December 19th, 2006 05:26 EST
Congo Still Needs International Aid, Africa Specialists Say
Washington -- Despite the Democratic Republic of the Congo's (DRC’s) recent successful presidential elections, the international community must continue to help the nation improve its democratic institutions, security and economy, specialists on the region said December 18 at a panel hosted by the Brookings Institution in Washington.
In the country’s first open national elections since 1960, the Congolese people voted in presidential and parliamentary elections July 30 and again in a runoff October 29. President Joseph Kabila won re-election and was inaugurated December 6.
The Congolese people conducted themselves throughout the election period with patience, courage, dignity and steely determination, said Ambassador William Swing, the United Nations' special representative to the secretary-general in the Democratic Republic of the Congo. The effects of their success, he added, are being felt throughout the nation and the region. But this achievement could be at risk, he said, if the DRC fails to learn from its past, which includes conflicts resulting in 4 million dead, 800,000 refugees scattered throughout nine neighboring countries and the collapse of state services.
The Congolese government will have to develop the country's economy to ensure that the people enjoy the riches that could come from its resources, Swing said. The new government will have to overcome problems such as poorly functioning institutions, intense corruption, chronic economic mismanagement and an ill-disciplined security force, he said.
The panelists agreed that the DRC would risk a return to political instability and conflict if the international community ceases to provide assistance to the country. International donors, led primarily by the United Nations and the European Union, have provided aid, funds and peacekeeping support to the nation.
While the international community has a good record in post-conflict management leading up to elections, Swing said, "we have sometimes neglected post-electoral support management." Leaving a country too soon after elections has sometimes led to a costlier international re-intervention, he said. In cases like Sierra Leone, Bosnia and other countries where the international community stayed involved after elections, the nations are on a better track toward permanent peace and stability, Swing said.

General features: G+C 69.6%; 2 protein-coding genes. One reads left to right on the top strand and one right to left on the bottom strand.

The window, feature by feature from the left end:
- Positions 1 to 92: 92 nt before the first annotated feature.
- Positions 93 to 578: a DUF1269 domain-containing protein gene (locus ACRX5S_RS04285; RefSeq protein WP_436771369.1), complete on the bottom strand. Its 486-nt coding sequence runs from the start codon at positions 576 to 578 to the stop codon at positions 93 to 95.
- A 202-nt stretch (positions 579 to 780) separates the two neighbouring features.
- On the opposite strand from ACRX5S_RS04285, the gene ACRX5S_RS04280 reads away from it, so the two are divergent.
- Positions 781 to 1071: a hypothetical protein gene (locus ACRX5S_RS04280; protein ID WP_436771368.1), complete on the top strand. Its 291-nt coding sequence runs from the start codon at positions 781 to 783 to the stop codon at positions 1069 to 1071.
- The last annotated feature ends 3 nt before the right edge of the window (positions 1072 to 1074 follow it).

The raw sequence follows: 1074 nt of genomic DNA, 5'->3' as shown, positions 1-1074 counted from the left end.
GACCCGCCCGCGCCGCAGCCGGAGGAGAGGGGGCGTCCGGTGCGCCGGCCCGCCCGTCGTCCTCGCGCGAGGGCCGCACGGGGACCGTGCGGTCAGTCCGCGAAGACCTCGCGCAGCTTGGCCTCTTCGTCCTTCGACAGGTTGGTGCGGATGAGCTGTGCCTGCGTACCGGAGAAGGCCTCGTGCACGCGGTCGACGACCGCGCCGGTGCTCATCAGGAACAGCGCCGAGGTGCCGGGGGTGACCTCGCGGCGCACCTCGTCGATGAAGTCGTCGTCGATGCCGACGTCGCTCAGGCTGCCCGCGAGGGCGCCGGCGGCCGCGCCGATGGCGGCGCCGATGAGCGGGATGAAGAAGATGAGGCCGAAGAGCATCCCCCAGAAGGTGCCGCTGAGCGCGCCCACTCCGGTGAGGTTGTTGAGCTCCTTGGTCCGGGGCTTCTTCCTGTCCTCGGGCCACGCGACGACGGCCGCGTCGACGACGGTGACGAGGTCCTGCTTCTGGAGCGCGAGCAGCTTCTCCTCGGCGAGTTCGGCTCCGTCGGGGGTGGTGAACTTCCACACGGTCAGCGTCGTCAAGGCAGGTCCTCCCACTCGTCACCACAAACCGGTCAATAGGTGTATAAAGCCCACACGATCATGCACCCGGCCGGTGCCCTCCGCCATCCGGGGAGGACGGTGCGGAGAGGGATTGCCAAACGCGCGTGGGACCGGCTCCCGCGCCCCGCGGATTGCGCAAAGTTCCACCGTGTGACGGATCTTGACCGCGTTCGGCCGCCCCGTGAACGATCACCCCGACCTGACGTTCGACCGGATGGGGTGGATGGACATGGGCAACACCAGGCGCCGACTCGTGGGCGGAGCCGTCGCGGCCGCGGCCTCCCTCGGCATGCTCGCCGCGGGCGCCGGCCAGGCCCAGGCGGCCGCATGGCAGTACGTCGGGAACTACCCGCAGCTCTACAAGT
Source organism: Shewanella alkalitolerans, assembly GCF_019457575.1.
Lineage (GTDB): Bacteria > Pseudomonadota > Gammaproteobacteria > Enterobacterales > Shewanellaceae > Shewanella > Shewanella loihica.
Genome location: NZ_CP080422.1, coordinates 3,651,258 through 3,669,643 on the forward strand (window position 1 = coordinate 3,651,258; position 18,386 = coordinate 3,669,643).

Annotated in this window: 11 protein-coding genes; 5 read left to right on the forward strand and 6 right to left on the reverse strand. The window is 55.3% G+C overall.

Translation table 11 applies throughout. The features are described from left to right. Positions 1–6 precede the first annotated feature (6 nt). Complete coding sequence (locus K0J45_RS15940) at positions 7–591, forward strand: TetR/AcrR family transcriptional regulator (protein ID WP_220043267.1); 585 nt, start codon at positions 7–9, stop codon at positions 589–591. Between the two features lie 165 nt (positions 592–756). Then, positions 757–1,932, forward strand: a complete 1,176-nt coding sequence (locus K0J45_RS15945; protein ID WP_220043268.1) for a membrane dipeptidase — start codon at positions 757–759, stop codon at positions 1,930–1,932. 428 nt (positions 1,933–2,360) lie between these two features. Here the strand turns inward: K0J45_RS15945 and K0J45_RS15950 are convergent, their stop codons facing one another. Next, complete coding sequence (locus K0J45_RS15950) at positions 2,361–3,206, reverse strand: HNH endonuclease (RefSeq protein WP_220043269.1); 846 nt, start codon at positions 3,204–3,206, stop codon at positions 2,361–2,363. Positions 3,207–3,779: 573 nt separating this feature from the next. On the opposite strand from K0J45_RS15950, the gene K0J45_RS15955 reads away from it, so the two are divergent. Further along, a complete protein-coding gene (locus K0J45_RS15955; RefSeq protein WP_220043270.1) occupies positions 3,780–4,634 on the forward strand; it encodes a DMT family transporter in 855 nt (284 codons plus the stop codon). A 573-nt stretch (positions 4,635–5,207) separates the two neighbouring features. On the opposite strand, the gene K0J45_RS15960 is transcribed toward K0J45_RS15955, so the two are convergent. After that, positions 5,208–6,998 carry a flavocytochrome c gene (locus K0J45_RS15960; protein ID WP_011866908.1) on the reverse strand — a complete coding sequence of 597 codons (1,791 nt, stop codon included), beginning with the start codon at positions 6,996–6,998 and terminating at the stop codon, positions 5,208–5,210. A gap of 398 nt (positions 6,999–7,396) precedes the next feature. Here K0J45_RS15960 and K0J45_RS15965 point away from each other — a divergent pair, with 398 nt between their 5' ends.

"The international community should not abandon, but instead build a partnership with the newly elected authorities," Swing said.
A big focus of the international community's work will have to be providing security reforms and training an effective and noncorrupt army and police force, the panelists said. "If we do not recognize the security challenges in the [DRC], we'll be resigning [the country] to a repeat of recent history," said Susan Rice, former U.S. assistant secretary of state for African affairs.
Several of the panelists said stability in the DRC is essential to stability in its region. A peaceful DRC is important for the United States and other countries as well, Rice said. When a country's economy is weak or a government is unable effectively to secure its borders or provide basic needs to its people, there is a risk the country could become a base for terrorist or criminal groups and the potential for uncontrolled diseases spreading beyond its borders, she explained. Thus, the international community has a great stake in what happens in the DRC, she said.
The DRC will need to embrace the international community's assistance, Rice said. However, Swing said the DRC is a "latent economic powerhouse" with an estimated 10 percent of the world's hydroelectric potential and a wealth of mineral resources, including diamonds, cobalt, gold and copper. "With all these riches, the DRC need not depend for long on international aid if it seizes its chance to consolidate peace and start developing its economic potential," he said.
See related article on Congolese election.
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By Michelle Austein
USINFO Staff Writer